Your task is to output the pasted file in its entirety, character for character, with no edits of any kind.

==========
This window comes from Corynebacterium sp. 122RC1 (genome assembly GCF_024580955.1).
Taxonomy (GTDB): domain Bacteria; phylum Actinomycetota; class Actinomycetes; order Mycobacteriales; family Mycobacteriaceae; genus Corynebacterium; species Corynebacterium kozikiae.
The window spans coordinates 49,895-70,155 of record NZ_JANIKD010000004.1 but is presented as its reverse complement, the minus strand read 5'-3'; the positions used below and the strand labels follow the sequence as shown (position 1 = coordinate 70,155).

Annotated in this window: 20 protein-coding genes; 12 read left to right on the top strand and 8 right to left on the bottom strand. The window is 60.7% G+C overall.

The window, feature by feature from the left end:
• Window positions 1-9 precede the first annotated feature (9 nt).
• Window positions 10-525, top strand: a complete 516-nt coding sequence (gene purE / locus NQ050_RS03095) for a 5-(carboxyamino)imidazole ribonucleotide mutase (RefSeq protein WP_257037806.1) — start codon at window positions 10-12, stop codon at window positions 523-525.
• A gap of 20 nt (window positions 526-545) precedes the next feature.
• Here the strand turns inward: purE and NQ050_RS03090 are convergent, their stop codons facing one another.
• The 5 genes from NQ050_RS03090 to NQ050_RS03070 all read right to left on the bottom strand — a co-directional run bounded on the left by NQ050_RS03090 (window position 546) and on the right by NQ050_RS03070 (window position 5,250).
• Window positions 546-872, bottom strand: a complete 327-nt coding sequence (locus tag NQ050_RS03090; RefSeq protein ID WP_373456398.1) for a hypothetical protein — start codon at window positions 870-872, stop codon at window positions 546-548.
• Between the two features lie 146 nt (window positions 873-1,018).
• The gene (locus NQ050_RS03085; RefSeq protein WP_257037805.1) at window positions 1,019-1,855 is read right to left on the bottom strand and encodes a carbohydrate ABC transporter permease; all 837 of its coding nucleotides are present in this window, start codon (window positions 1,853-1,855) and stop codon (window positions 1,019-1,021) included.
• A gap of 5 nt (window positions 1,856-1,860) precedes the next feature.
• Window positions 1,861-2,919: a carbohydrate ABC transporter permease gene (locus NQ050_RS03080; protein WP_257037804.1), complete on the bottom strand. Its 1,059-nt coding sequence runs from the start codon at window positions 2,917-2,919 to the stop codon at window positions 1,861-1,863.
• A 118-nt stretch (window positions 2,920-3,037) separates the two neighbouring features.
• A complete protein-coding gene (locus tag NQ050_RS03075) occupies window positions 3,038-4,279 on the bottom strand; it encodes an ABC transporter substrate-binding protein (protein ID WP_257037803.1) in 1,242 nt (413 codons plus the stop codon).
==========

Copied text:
This window comes from Corynebacterium sp. 122RC1 (genome assembly GCF_024580955.1).
Taxonomy (GTDB): domain Bacteria; phylum Actinomycetota; class Actinomycetes; order Mycobacteriales; family Mycobacteriaceae; genus Corynebacterium; species Corynebacterium kozikiae.
The window spans coordinates 49,895-70,155 of record NZ_JANIKD010000004.1 but is presented as its reverse complement, the minus strand read 5'-3'; the positions used below and the strand labels follow the sequence as shown (position 1 = coordinate 70,155).

Annotated in this window: 20 protein-coding genes; 12 read left to right on the top strand and 8 right to left on the bottom strand. The window is 60.7% G+C overall.

The window, feature by feature from the left end:
• Window positions 1-9 precede the first annotated feature (9 nt).
• Window positions 10-525, top strand: a complete 516-nt coding sequence (gene purE / locus NQ050_RS03095) for a 5-(carboxyamino)imidazole ribonucleotide mutase (RefSeq protein WP_257037806.1) — start codon at window positions 10-12, stop codon at window positions 523-525.
• A gap of 20 nt (window positions 526-545) precedes the next feature.
• Here the strand turns inward: purE and NQ050_RS03090 are convergent, their stop codons facing one another.
• The 5 genes from NQ050_RS03090 to NQ050_RS03070 all read right to left on the bottom strand — a co-directional run bounded on the left by NQ050_RS03090 (window position 546) and on the right by NQ050_RS03070 (window position 5,250).
• Window positions 546-872, bottom strand: a complete 327-nt coding sequence (locus tag NQ050_RS03090; RefSeq protein ID WP_373456398.1) for a hypothetical protein — start codon at window positions 870-872, stop codon at window positions 546-548.
• Between the two features lie 146 nt (window positions 873-1,018).
• The gene (locus NQ050_RS03085; RefSeq protein WP_257037805.1) at window positions 1,019-1,855 is read right to left on the bottom strand and encodes a carbohydrate ABC transporter permease; all 837 of its coding nucleotides are present in this window, start codon (window positions 1,853-1,855) and stop codon (window positions 1,019-1,021) included.
• A gap of 5 nt (window positions 1,856-1,860) precedes the next feature.
• Window positions 1,861-2,919: a carbohydrate ABC transporter permease gene (locus NQ050_RS03080; protein WP_257037804.1), complete on the bottom strand. Its 1,059-nt coding sequence runs from the start codon at window positions 2,917-2,919 to the stop codon at window positions 1,861-1,863.
• A 118-nt stretch (window positions 2,920-3,037) separates the two neighbouring features.
• A complete protein-coding gene (locus tag NQ050_RS03075) occupies window positions 3,038-4,279 on the bottom strand; it encodes an ABC transporter substrate-binding protein (protein ID WP_257037803.1) in 1,242 nt (413 codons plus the stop codon).